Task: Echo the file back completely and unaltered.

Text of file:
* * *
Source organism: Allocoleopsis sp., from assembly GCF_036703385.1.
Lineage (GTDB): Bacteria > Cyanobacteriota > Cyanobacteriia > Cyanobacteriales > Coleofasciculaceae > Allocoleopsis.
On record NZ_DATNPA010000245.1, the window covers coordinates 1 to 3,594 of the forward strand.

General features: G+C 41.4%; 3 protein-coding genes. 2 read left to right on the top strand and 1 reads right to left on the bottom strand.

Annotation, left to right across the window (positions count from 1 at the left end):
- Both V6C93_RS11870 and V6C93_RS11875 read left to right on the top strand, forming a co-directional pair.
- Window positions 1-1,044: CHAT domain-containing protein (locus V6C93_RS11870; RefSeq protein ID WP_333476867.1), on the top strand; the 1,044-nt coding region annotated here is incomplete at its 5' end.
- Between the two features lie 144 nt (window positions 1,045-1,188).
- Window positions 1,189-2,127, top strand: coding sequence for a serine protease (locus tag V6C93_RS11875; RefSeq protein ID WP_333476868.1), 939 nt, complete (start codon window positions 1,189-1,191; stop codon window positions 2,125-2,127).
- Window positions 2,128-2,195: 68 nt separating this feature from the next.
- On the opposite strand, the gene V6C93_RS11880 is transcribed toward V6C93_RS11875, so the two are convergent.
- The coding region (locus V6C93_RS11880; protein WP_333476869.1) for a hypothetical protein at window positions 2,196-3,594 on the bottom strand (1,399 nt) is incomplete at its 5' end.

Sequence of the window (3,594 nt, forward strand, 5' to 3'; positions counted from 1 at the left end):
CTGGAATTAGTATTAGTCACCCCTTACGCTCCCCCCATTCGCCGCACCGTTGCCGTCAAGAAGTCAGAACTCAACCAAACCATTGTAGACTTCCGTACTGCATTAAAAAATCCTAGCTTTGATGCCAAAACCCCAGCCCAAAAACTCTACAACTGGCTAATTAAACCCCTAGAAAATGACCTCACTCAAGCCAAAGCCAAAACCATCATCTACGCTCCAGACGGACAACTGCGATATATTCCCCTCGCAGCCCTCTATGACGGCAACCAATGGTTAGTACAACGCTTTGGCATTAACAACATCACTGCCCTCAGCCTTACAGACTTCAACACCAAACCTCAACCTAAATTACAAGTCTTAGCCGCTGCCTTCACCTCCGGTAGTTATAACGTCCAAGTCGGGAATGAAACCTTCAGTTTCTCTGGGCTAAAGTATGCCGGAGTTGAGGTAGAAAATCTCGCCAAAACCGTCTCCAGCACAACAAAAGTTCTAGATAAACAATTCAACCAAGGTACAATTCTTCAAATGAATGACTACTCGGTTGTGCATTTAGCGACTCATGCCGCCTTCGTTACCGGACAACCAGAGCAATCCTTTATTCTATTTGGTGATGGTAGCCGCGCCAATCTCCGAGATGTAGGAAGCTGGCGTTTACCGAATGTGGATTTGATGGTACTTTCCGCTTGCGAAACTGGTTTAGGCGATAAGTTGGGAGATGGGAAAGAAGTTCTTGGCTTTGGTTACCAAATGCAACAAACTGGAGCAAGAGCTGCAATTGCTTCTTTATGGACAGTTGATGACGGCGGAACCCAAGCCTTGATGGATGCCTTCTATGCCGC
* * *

Source organism: Allocoleopsis sp., from assembly GCF_036703385.1.
Lineage (GTDB): Bacteria > Cyanobacteriota > Cyanobacteriia > Cyanobacteriales > Coleofasciculaceae > Allocoleopsis.
On record NZ_DATNPA010000245.1, the window covers coordinates 1 to 3,594 of the forward strand.

General features: G+C 41.4%; 3 protein-coding genes. 2 read left to right on the top strand and 1 reads right to left on the bottom strand.

Annotation, left to right across the window (positions count from 1 at the left end):
- Both V6C93_RS11870 and V6C93_RS11875 read left to right on the top strand, forming a co-directional pair.
- Window positions 1-1,044: CHAT domain-containing protein (locus V6C93_RS11870; RefSeq protein ID WP_333476867.1), on the top strand; the 1,044-nt coding region annotated here is incomplete at its 5' end.
- Between the two features lie 144 nt (window positions 1,045-1,188).
- Window positions 1,189-2,127, top strand: coding sequence for a serine protease (locus tag V6C93_RS11875; RefSeq protein ID WP_333476868.1), 939 nt, complete (start codon window positions 1,189-1,191; stop codon window positions 2,125-2,127).
- Window positions 2,128-2,195: 68 nt separating this feature from the next.
- On the opposite strand, the gene V6C93_RS11880 is transcribed toward V6C93_RS11875, so the two are convergent.
- The coding region (locus V6C93_RS11880; protein WP_333476869.1) for a hypothetical protein at window positions 2,196-3,594 on the bottom strand (1,399 nt) is incomplete at its 5' end.

Sequence of the window (3,594 nt, forward strand, 5' to 3'; positions counted from 1 at the left end):
CTGGAATTAGTATTAGTCACCCCTTACGCTCCCCCCATTCGCCGCACCGTTGCCGTCAAGAAGTCAGAACTCAACCAAACCATTGTAGACTTCCGTACTGCATTAAAAAATCCTAGCTTTGATGCCAAAACCCCAGCCCAAAAACTCTACAACTGGCTAATTAAACCCCTAGAAAATGACCTCACTCAAGCCAAAGCCAAAACCATCATCTACGCTCCAGACGGACAACTGCGATATATTCCCCTCGCAGCCCTCTATGACGGCAACCAATGGTTAGTACAACGCTTTGGCATTAACAACATCACTGCCCTCAGCCTTACAGACTTCAACACCAAACCTCAACCTAAATTACAAGTCTTAGCCGCTGCCTTCACCTCCGGTAGTTATAACGTCCAAGTCGGGAATGAAACCTTCAGTTTCTCTGGGCTAAAGTATGCCGGAGTTGAGGTAGAAAATCTCGCCAAAACCGTCTCCAGCACAACAAAAGTTCTAGATAAACAATTCAACCAAGGTACAATTCTTCAAATGAATGACTACTCGGTTGTGCATTTAGCGACTCATGCCGCCTTCGTTACCGGACAACCAGAGCAATCCTTTATTCTATTTGGTGATGGTAGCCGCGCCAATCTCCGAGATGTAGGAAGCTGGCGTTTACCGAATGTGGATTTGATGGTACTTTCCGCTTGCGAAACTGGTTTAGGCGATAAGTTGGGAGATGGGAAAGAAGTTCTTGGCTTTGGTTACCAAATGCAACAAACTGGAGCAAGAGCTGCAATTGCTTCTTTATGGACAGTTGATGACGGCGGAACCCAAGCCTTGATGGATGCCTTCTATGCCGC